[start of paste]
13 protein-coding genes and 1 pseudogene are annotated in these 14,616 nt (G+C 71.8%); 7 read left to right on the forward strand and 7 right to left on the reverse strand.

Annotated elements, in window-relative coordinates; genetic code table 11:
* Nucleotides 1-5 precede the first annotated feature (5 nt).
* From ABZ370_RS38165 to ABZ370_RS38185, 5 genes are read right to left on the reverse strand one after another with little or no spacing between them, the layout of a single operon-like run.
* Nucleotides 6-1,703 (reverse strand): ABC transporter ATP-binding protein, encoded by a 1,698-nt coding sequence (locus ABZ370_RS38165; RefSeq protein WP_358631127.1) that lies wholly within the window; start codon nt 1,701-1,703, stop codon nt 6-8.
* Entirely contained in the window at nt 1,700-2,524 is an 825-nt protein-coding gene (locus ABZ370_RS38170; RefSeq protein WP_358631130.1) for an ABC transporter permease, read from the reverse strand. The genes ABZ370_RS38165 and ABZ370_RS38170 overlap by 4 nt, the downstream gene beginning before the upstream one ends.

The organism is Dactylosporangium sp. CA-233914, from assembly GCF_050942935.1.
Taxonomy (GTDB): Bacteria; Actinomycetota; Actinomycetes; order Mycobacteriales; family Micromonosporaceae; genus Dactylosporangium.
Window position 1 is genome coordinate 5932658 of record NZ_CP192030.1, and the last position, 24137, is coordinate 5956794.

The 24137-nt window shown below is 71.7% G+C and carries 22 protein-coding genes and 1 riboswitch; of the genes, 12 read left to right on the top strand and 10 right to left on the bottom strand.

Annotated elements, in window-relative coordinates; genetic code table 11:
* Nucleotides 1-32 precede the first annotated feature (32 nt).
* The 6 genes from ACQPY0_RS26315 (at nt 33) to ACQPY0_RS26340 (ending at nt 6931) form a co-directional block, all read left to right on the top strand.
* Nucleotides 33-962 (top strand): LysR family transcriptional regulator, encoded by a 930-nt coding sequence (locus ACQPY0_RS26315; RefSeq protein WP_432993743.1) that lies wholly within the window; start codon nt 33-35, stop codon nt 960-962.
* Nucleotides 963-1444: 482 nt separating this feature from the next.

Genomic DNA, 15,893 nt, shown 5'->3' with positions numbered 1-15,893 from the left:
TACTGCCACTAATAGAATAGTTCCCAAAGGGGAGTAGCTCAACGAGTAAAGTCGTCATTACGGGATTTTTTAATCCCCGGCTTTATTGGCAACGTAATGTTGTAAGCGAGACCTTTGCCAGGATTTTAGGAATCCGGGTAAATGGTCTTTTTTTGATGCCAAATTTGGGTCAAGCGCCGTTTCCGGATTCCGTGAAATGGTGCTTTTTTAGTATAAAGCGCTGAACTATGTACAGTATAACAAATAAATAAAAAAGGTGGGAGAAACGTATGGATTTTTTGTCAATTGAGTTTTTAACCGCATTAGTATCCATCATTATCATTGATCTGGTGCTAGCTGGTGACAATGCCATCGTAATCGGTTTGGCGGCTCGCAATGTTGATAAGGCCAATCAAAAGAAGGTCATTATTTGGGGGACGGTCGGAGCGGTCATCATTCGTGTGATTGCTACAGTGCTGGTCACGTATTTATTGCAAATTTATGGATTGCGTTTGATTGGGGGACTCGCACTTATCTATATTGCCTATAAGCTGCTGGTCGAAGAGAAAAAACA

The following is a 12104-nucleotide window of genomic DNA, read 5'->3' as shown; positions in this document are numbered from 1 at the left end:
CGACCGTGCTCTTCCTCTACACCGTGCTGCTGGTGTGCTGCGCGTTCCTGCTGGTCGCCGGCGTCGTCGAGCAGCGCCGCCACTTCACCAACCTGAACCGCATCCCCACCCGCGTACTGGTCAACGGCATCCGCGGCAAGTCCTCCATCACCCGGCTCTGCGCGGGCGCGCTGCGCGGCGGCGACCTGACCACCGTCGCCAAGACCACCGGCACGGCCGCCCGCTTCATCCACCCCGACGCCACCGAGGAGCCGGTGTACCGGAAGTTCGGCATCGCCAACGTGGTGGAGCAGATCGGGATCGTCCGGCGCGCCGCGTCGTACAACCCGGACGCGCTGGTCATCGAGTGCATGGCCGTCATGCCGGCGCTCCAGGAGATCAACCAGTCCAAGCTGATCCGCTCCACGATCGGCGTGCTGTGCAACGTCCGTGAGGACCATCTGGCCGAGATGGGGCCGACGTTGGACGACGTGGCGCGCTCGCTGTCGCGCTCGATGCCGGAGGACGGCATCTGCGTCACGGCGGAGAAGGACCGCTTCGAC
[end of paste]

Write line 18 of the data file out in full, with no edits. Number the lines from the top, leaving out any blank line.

The following is a 12104-nucleotide window of genomic DNA, read 5'->3' as shown; positions in this document are numbered from 1 at the left end: